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His Stories Will Live On Thanks to the Library
Novelist Henry Chang, who discovered his love of books as a kid at the Chatham Square Library, still remembers how proud he was to get his first library card.
Now Chang has even more to be proud of when he walks into the Library — seeing his own books on the shelf in the mystery section, between Raymond Chandler and Agatha Christie.
“To see my own books on the Library shelf is humbling — the Library has been and continues to be an inspiration,” said Chang, who has published a trilogy of novels set in Chinatown, including his first, Chinatown Beat, which began as stories that he wrote from his neighborhood library two decades ago.
Unfortunately, Library hours are in jeopardy under a $40 million funding cut that would close some neighborhood libraries and reduce service at the rest to just four days per week.
The son of immigrants who settled in Chinatown in the first half of the 20th century, Chang grew up hearing and speaking Cantonese (a dialect of Chinese) at home, then learned English at school. His visits to Chatham Square Library and other neighborhood libraries helped inspire him to become the writer he is today.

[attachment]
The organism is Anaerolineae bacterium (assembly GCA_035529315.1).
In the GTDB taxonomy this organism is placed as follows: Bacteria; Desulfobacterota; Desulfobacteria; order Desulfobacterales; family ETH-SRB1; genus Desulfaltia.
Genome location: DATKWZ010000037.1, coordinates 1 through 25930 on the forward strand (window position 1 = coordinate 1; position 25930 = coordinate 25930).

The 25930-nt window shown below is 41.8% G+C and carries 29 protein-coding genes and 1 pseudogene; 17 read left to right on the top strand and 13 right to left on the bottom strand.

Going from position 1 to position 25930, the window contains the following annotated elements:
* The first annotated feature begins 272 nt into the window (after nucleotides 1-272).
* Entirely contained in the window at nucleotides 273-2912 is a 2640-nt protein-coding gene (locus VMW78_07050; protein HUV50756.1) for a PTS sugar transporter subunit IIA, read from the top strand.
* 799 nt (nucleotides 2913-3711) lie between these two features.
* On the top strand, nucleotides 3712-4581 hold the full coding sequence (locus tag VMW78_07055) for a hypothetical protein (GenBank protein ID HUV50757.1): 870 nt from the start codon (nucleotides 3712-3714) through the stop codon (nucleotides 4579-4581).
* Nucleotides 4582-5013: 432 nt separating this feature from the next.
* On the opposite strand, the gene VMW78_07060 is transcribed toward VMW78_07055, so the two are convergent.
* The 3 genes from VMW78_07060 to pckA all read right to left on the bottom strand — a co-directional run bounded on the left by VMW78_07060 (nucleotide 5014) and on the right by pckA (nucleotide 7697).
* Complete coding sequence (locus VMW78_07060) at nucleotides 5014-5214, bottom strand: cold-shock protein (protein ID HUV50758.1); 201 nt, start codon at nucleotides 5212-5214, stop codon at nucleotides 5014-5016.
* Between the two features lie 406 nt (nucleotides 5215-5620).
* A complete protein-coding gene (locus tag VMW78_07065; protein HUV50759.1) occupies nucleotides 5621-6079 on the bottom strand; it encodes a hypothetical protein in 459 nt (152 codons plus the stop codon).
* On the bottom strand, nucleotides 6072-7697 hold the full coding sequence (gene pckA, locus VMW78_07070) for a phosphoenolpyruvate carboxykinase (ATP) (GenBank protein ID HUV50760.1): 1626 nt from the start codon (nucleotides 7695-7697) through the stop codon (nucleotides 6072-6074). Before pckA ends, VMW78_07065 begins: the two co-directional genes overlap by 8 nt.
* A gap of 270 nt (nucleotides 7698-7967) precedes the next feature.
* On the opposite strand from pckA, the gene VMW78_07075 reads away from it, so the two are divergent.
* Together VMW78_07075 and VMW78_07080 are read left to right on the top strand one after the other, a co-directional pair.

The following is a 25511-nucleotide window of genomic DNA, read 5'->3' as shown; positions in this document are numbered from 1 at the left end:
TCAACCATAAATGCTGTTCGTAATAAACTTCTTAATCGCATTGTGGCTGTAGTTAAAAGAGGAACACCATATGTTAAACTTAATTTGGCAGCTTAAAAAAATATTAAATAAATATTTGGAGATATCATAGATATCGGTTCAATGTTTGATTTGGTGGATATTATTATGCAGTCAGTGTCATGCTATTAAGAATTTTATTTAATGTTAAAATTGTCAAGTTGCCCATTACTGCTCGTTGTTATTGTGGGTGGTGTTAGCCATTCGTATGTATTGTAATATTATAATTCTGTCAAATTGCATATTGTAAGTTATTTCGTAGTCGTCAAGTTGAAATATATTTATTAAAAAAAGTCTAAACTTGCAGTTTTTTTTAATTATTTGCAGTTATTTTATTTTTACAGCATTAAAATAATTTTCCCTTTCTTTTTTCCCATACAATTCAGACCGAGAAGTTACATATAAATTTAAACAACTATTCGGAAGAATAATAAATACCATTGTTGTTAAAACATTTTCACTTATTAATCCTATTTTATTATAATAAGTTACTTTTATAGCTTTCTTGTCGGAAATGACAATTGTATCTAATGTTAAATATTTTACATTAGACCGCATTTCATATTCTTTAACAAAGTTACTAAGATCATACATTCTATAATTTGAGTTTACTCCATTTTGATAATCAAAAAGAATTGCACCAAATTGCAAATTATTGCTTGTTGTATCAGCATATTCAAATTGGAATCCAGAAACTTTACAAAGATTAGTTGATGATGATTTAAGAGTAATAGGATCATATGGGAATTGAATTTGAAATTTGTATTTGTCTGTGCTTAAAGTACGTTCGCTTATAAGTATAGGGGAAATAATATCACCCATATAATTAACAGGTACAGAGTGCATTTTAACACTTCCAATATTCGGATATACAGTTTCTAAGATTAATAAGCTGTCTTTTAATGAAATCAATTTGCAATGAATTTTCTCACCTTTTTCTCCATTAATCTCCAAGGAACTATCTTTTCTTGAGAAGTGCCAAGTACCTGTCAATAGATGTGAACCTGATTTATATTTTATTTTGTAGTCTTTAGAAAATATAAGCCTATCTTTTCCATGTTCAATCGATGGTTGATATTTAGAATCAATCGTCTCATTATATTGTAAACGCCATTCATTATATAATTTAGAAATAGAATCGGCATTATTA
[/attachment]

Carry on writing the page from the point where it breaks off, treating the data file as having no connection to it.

“As a grade-school child, I took class trips to the Chinatown-area branches of NYPL, where I discovered books and magazines and developed a love of reading,” said Chang, who previously worked as a lighting designer and security consultant but now writes full time. “I remember how proud I felt to receive my first library card, and to be able to take out books for free.”
Chang also later discovered Chatham Square Library’s wealth of Chinese-American materials, which, he said, “opened my eyes up to telling the stories of my parents’ and grandparents’ generation.”
Chang’s Chinatown trilogy — which also includes Year of the Dog and Red Jade, which was published last fall — all feature the same protagonist, Detective Jack Yu of the NYPD. Chang sees him as a “great tour guide through the underbelly of Chinatown.”
But through his novels, Chang said he also wants to give his readers a deeper understanding of the lives of the ordinary people who live and work in the area and are trying to make their way.
“To know that those books will live on there long after I’m gone, for future generations, is awesome indeed,” said Chang.
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